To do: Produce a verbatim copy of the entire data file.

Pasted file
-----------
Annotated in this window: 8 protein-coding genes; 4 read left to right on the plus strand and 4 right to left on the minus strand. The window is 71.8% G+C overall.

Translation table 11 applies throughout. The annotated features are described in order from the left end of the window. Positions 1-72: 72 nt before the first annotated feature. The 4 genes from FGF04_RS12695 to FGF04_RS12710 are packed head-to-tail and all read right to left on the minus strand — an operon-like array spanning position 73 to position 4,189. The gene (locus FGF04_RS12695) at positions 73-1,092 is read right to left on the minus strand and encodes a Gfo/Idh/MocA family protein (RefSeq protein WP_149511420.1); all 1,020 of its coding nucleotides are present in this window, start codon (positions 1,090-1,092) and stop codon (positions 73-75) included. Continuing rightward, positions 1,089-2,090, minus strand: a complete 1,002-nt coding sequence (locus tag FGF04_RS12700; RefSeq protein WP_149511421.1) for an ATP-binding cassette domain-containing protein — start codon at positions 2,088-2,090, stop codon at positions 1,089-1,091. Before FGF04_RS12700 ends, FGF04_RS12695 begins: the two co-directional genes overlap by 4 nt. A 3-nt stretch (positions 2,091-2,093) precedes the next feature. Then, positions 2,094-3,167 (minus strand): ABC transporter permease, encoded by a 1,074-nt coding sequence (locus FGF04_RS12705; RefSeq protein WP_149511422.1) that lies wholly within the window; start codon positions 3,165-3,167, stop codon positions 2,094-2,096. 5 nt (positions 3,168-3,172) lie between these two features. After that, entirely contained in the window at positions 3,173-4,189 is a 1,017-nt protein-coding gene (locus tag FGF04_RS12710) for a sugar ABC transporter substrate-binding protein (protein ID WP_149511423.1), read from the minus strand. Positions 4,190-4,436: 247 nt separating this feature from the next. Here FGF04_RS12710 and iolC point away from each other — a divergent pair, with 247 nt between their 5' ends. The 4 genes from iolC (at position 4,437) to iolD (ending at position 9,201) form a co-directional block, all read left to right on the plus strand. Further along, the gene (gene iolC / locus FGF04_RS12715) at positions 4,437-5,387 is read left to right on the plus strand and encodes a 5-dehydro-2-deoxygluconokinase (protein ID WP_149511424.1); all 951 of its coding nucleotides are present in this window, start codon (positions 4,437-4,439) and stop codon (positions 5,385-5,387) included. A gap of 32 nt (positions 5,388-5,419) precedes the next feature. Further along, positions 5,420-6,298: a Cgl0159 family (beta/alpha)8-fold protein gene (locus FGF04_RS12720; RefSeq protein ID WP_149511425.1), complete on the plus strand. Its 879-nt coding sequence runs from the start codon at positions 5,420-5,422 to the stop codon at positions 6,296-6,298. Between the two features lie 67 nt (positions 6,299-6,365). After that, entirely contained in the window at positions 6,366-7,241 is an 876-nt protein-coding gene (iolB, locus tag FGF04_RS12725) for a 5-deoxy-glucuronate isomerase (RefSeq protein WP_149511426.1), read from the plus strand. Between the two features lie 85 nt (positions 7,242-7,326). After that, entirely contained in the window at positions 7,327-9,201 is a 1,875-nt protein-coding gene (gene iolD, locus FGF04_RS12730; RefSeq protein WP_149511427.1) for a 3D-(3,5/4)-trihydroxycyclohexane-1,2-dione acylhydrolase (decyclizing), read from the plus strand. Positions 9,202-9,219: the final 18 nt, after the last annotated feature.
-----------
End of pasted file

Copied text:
Annotated in this window: 8 protein-coding genes; 4 read left to right on the plus strand and 4 right to left on the minus strand. The window is 71.8% G+C overall.

Translation table 11 applies throughout. The annotated features are described in order from the left end of the window. Positions 1-72: 72 nt before the first annotated feature. The 4 genes from FGF04_RS12695 to FGF04_RS12710 are packed head-to-tail and all read right to left on the minus strand — an operon-like array spanning position 73 to position 4,189. The gene (locus FGF04_RS12695) at positions 73-1,092 is read right to left on the minus strand and encodes a Gfo/Idh/MocA family protein (RefSeq protein WP_149511420.1); all 1,020 of its coding nucleotides are present in this window, start codon (positions 1,090-1,092) and stop codon (positions 73-75) included. Continuing rightward, positions 1,089-2,090, minus strand: a complete 1,002-nt coding sequence (locus tag FGF04_RS12700; RefSeq protein WP_149511421.1) for an ATP-binding cassette domain-containing protein — start codon at positions 2,088-2,090, stop codon at positions 1,089-1,091. Before FGF04_RS12700 ends, FGF04_RS12695 begins: the two co-directional genes overlap by 4 nt. A 3-nt stretch (positions 2,091-2,093) precedes the next feature. Then, positions 2,094-3,167 (minus strand): ABC transporter permease, encoded by a 1,074-nt coding sequence (locus FGF04_RS12705; RefSeq protein WP_149511422.1) that lies wholly within the window; start codon positions 3,165-3,167, stop codon positions 2,094-2,096. 5 nt (positions 3,168-3,172) lie between these two features. After that, entirely contained in the window at positions 3,173-4,189 is a 1,017-nt protein-coding gene (locus tag FGF04_RS12710) for a sugar ABC transporter substrate-binding protein (protein ID WP_149511423.1), read from the minus strand. Positions 4,190-4,436: 247 nt separating this feature from the next. Here FGF04_RS12710 and iolC point away from each other — a divergent pair, with 247 nt between their 5' ends. The 4 genes from iolC (at position 4,437) to iolD (ending at position 9,201) form a co-directional block, all read left to right on the plus strand. Further along, the gene (gene iolC / locus FGF04_RS12715) at positions 4,437-5,387 is read left to right on the plus strand and encodes a 5-dehydro-2-deoxygluconokinase (protein ID WP_149511424.1); all 951 of its coding nucleotides are present in this window, start codon (positions 4,437-4,439) and stop codon (positions 5,385-5,387) included. A gap of 32 nt (positions 5,388-5,419) precedes the next feature. Further along, positions 5,420-6,298: a Cgl0159 family (beta/alpha)8-fold protein gene (locus FGF04_RS12720; RefSeq protein ID WP_149511425.1), complete on the plus strand. Its 879-nt coding sequence runs from the start codon at positions 5,420-5,422 to the stop codon at positions 6,296-6,298. Between the two features lie 67 nt (positions 6,299-6,365). After that, entirely contained in the window at positions 6,366-7,241 is an 876-nt protein-coding gene (iolB, locus tag FGF04_RS12725) for a 5-deoxy-glucuronate isomerase (RefSeq protein WP_149511426.1), read from the plus strand. Between the two features lie 85 nt (positions 7,242-7,326). After that, entirely contained in the window at positions 7,327-9,201 is a 1,875-nt protein-coding gene (gene iolD, locus FGF04_RS12730; RefSeq protein WP_149511427.1) for a 3D-(3,5/4)-trihydroxycyclohexane-1,2-dione acylhydrolase (decyclizing), read from the plus strand. Positions 9,202-9,219: the final 18 nt, after the last annotated feature.